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What others are saying...
"One of the greatest challenges we face in the 21st century is to provide an affordable, nutritionally balanced, safe and sustainable food supply for a growing global population. To meet this challenge, we must develop novel food and nutrient sources to complement traditional foods. Seaweed and microalgae have great untapped potential as sources of high quality protein and other nutrients. This book provides a comprehensive review of this potential written by leading authorities in the field." Professor Dennis D. Miller, Cornell University, USA
Table of contents
Part 1 Types of macroalgae and microalgae 1.Seaweed as a potential protein supplement in animal feeds: Sung Woo Kim, North Carolina State University, USA; 2.Solar energy conversion, oxygen evolution and carbon assimilation in cyanobacteria and eukaryotic microalgae: Gaozhong Shen, The Pennsylvania State University, USA; 3.Extraction of proteins and other functional components from red seaweed (Rhodophyta): Charlotte Jacobsen, National Food Institute - Technical University of Denmark, Denmark; Alireza Naseri, LACTOSAN A/S, Denmark; and Susan Løvstad Holdt, National Food Institute - Technical University of Denmark, Denmark;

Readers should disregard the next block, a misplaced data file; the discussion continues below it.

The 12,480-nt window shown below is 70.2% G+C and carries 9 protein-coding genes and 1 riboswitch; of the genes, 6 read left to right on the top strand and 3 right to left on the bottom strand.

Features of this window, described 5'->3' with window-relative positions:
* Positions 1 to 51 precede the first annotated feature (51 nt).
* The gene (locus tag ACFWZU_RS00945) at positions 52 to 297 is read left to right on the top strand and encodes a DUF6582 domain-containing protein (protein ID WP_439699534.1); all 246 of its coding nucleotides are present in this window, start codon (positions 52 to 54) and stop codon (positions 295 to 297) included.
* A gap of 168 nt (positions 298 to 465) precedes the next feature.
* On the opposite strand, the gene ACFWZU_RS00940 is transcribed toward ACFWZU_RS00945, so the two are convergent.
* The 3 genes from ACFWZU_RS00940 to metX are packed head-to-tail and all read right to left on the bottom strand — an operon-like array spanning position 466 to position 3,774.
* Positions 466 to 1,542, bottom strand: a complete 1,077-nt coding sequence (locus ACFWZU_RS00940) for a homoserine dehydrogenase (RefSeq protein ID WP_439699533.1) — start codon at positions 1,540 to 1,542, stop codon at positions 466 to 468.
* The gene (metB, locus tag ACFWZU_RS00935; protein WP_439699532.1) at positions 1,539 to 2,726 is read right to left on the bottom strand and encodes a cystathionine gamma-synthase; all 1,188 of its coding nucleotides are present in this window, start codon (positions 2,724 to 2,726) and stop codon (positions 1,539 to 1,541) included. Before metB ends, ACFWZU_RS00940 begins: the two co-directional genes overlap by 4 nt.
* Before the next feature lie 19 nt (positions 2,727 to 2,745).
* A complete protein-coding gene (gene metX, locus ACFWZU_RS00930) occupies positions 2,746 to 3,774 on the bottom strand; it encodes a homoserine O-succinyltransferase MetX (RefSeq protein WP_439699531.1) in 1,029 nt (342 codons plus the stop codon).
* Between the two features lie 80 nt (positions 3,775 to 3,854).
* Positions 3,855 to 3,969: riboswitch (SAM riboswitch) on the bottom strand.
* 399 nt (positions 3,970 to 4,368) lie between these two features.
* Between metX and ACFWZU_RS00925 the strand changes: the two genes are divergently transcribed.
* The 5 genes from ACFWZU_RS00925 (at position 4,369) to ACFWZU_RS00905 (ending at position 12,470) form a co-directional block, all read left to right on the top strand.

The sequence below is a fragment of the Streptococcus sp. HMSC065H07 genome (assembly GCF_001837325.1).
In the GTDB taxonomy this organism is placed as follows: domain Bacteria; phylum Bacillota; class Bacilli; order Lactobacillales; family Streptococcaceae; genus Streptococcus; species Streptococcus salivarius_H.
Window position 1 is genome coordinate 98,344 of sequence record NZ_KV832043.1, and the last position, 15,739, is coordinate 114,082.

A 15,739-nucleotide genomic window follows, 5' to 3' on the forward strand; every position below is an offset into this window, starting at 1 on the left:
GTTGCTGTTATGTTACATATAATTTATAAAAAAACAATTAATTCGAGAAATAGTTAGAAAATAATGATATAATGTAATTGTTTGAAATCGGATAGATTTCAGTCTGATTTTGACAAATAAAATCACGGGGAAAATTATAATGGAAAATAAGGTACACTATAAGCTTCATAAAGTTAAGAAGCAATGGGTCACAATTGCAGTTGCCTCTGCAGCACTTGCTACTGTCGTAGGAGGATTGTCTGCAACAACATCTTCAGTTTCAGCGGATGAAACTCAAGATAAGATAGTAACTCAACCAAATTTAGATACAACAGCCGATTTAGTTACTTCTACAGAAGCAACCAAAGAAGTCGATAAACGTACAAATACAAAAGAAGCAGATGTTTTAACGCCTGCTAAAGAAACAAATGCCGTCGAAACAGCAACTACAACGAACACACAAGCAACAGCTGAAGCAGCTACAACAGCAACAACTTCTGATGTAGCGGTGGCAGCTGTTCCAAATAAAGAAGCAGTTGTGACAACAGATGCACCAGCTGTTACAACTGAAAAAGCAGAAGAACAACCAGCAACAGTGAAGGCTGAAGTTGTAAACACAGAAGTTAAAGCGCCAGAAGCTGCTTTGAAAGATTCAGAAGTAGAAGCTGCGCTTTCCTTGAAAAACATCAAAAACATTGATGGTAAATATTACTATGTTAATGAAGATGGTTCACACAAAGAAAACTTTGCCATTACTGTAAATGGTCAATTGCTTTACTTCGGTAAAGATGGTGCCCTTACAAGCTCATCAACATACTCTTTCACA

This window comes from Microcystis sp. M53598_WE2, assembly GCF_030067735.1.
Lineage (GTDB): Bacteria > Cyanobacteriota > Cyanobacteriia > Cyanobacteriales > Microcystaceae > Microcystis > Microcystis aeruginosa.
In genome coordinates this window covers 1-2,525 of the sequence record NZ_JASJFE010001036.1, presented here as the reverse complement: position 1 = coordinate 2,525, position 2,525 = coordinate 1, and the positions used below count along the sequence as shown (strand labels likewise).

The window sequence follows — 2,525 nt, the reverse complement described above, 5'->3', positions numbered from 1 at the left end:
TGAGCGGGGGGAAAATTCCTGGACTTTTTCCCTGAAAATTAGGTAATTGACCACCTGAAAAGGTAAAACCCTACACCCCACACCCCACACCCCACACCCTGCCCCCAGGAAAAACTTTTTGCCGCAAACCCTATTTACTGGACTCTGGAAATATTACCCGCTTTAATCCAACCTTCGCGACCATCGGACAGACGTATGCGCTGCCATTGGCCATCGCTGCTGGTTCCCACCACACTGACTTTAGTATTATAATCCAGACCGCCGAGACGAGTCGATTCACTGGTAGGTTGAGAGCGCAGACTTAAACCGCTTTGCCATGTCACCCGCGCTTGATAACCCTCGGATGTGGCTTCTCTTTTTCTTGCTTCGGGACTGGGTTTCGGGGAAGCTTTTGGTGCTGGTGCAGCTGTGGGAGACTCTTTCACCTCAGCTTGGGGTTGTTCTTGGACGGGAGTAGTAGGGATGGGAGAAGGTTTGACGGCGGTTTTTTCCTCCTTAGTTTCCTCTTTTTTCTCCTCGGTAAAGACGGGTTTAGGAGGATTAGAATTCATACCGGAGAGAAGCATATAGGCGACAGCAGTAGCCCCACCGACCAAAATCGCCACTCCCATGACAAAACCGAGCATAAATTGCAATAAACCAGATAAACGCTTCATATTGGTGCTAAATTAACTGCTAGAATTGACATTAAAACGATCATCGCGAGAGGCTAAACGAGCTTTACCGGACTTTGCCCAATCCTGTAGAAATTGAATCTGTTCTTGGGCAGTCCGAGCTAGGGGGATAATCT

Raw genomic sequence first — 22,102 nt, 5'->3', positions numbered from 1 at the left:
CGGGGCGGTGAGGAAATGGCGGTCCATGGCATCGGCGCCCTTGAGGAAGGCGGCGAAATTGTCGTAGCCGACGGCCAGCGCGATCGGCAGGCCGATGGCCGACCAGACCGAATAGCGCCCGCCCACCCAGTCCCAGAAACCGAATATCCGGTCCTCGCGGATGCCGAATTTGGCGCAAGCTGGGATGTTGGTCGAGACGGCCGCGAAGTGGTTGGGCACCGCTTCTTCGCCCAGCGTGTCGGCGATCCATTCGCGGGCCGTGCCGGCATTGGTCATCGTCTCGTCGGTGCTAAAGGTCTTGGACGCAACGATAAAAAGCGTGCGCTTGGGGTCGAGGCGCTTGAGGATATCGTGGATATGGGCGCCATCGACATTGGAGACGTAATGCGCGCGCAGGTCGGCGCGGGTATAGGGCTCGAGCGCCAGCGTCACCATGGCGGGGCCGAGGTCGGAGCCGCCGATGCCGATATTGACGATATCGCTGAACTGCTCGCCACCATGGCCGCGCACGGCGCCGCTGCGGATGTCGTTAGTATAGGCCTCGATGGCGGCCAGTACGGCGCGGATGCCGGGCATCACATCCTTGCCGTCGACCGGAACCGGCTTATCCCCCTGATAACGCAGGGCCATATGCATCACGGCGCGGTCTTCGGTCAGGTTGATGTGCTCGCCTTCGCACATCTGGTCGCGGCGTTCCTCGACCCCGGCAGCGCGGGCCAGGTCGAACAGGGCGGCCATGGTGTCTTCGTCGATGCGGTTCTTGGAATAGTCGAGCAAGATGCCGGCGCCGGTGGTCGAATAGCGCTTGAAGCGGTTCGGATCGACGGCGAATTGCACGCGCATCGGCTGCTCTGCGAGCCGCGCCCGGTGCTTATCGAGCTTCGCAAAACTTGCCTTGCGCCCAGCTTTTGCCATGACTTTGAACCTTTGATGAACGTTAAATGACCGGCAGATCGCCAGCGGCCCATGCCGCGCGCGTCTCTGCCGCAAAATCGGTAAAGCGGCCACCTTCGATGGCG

Part 2 Cultivation and processing 4.Developments in commercial scale farming of microalgae and seaweeds: Sarah E. Loftus and Zackary I. Johnson, Duke University, USA; 5.Developments in algal processing: Schonna R. Manning and Reuben D. Gol, University of Texas at Austin, USA; 6.Bioprocessing of microalgal proteins and their applications in the cosmetic, nutraceutical and food industries: Jordan Wilson, Ainnatul A. Ahmad Termizi, Elvis T. Chua and Peer M. Schenk, The University of Queensland, Australia; 7.Environmental impacts of seaweed cultivation: kelp farming and preservation: Jean-Baptiste Thomas, KTH Royal Institute of Technology, Sweden; José Potting, EnviroSpotting, The Netherlands and KTH Royal Institute of Technology, Sweden; and Fredrik Gröndahl, KTH Royal Institute of Technology, Sweden;
Part 3 Applications 8.Nutritional and anti-methanogenic potentials of macroalgae for ruminants: Deepak Pandey, Nord University, Norway; Morteza Mansouryar, University of Copenhagen, Denmark; Margarita Novoa-Garrido, Geir Næss and Viswanath Kiron, Nord University, Norway; Hanne Helene Hansen, University of Copenhagen, Denmark; Mette Olaf Nielsen, Aarhus University, Denmark; and Prabhat Khanal, Nord University, Norway; 9.Developing seaweed/macroalgae as feed for pigs: Marta López-Alonso, Universidade de Santiago de Compostela, Spain; Marco García-Vaquero, University College Dublin, Ireland; and Marta Miranda, Universidade de Santiago de Compostela, Spain; 10.Microalgae: a unique source of poultry feed protein: Sahil Kalia, Andrew D. Magnuson, Guanchen Liu and Xin Gen Lei, Cornell University, USA; 11.Developing macroalgae and microalgae as feed for fish: Mo Peng, Jiangxi Agricultural University, China; Chunxiang Ai, Xiamen University, China; Zhi Luo, Huazhong Agricultural University, China; and Qinghui Ai, Key Laboratory of Mariculture (Ministry of Education of China), Ocean University of China, China;